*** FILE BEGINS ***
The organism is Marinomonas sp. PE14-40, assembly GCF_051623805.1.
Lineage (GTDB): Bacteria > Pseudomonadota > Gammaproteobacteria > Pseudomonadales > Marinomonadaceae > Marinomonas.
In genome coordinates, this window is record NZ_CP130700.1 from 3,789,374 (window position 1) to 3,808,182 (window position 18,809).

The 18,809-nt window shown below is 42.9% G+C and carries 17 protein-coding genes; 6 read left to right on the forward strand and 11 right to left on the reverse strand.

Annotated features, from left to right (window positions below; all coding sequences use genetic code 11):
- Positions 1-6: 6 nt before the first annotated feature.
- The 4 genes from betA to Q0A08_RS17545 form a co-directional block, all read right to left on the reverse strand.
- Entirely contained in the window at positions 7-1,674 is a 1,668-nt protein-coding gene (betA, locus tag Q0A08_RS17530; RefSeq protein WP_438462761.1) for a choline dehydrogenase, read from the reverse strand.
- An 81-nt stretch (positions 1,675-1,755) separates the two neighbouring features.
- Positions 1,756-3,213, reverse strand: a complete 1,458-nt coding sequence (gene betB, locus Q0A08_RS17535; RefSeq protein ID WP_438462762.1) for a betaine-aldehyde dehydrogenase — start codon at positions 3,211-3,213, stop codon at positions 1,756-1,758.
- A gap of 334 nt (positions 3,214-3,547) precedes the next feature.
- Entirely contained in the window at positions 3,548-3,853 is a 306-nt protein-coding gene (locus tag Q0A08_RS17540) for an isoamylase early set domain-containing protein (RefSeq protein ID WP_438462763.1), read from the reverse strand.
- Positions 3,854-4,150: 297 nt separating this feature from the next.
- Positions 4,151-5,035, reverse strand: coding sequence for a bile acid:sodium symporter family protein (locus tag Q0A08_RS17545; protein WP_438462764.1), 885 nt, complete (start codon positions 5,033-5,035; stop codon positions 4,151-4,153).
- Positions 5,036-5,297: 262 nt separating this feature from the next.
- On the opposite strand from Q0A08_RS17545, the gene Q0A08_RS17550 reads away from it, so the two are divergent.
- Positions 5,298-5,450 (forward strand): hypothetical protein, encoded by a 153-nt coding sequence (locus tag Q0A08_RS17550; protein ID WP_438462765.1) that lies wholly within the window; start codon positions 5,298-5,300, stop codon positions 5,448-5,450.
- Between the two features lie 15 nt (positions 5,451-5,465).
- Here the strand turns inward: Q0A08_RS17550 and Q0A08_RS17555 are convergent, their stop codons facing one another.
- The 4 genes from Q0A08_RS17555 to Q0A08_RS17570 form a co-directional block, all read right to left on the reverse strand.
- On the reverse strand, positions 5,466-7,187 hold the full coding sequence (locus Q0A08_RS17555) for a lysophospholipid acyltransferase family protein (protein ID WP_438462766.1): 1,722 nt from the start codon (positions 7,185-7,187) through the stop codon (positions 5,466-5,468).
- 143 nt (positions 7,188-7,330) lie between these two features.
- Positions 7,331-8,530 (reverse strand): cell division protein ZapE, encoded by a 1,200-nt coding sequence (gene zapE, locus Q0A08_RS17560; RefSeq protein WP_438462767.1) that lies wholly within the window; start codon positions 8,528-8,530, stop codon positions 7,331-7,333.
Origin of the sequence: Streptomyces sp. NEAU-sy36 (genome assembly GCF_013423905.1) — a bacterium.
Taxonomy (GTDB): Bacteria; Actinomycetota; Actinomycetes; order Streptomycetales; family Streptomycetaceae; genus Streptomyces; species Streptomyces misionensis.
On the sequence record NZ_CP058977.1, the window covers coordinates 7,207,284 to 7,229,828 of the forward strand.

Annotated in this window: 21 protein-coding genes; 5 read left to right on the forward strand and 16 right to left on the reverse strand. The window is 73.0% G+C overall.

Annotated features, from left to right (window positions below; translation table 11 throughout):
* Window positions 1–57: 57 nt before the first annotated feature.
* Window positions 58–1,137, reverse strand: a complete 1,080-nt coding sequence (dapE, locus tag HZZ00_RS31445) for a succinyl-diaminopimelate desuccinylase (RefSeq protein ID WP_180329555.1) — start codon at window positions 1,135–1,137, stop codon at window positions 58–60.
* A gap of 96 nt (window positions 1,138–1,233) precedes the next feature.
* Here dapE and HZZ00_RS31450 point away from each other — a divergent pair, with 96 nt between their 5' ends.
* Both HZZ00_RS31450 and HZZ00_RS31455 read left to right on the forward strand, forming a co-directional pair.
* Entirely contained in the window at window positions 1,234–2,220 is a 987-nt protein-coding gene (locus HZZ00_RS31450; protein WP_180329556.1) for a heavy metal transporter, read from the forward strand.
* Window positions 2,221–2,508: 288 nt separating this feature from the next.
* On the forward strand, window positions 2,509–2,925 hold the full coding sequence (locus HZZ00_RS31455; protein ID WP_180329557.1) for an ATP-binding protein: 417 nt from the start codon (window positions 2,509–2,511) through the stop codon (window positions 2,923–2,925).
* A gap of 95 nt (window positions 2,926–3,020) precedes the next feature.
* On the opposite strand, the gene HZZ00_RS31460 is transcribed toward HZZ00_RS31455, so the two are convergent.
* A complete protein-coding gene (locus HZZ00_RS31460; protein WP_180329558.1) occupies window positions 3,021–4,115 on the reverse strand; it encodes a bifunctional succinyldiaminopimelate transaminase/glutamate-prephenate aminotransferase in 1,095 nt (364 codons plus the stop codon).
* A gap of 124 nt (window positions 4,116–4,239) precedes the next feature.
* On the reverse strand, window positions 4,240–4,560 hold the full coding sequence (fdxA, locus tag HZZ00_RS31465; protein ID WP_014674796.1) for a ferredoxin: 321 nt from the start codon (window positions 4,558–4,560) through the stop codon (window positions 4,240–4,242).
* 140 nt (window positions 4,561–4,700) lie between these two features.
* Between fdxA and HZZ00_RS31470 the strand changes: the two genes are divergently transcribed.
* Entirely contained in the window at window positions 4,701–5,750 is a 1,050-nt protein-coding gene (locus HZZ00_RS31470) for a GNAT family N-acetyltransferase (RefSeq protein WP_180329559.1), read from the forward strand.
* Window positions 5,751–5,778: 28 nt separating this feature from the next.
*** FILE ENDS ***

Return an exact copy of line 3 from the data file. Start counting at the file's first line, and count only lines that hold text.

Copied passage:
In genome coordinates, this window is record NZ_CP130700.1 from 3,789,374 (window position 1) to 3,808,182 (window position 18,809).